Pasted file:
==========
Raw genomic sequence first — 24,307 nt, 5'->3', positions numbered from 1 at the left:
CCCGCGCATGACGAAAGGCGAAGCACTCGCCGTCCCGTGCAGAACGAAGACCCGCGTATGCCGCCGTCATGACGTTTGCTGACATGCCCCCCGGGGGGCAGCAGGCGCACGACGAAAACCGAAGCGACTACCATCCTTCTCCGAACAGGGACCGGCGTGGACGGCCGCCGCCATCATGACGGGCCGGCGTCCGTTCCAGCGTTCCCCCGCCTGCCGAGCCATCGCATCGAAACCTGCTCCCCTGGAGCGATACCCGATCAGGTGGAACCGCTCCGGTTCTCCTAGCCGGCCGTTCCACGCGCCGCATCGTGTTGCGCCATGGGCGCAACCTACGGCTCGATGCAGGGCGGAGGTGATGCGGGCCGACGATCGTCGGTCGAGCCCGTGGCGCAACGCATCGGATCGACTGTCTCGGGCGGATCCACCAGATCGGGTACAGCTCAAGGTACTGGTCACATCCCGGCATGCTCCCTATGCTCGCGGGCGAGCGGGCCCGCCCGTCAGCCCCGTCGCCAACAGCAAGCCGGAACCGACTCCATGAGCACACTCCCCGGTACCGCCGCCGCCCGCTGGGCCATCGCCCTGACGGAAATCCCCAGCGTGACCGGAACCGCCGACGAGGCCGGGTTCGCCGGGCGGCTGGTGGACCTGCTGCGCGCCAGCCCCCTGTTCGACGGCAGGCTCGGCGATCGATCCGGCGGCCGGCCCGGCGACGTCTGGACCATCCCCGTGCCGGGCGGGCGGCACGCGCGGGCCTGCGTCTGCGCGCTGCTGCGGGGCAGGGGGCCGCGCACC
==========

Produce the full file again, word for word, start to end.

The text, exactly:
Raw genomic sequence first — 24,307 nt, 5'->3', positions numbered from 1 at the left:
CCCGCGCATGACGAAAGGCGAAGCACTCGCCGTCCCGTGCAGAACGAAGACCCGCGTATGCCGCCGTCATGACGTTTGCTGACATGCCCCCCGGGGGGCAGCAGGCGCACGACGAAAACCGAAGCGACTACCATCCTTCTCCGAACAGGGACCGGCGTGGACGGCCGCCGCCATCATGACGGGCCGGCGTCCGTTCCAGCGTTCCCCCGCCTGCCGAGCCATCGCATCGAAACCTGCTCCCCTGGAGCGATACCCGATCAGGTGGAACCGCTCCGGTTCTCCTAGCCGGCCGTTCCACGCGCCGCATCGTGTTGCGCCATGGGCGCAACCTACGGCTCGATGCAGGGCGGAGGTGATGCGGGCCGACGATCGTCGGTCGAGCCCGTGGCGCAACGCATCGGATCGACTGTCTCGGGCGGATCCACCAGATCGGGTACAGCTCAAGGTACTGGTCACATCCCGGCATGCTCCCTATGCTCGCGGGCGAGCGGGCCCGCCCGTCAGCCCCGTCGCCAACAGCAAGCCGGAACCGACTCCATGAGCACACTCCCCGGTACCGCCGCCGCCCGCTGGGCCATCGCCCTGACGGAAATCCCCAGCGTGACCGGAACCGCCGACGAGGCCGGGTTCGCCGGGCGGCTGGTGGACCTGCTGCGCGCCAGCCCCCTGTTCGACGGCAGGCTCGGCGATCGATCCGGCGGCCGGCCCGGCGACGTCTGGACCATCCCCGTGCCGGGCGGGCGGCACGCGCGGGCCTGCGTCTGCGCGCTGCTGCGGGGCAGGGGGCCGCGCACC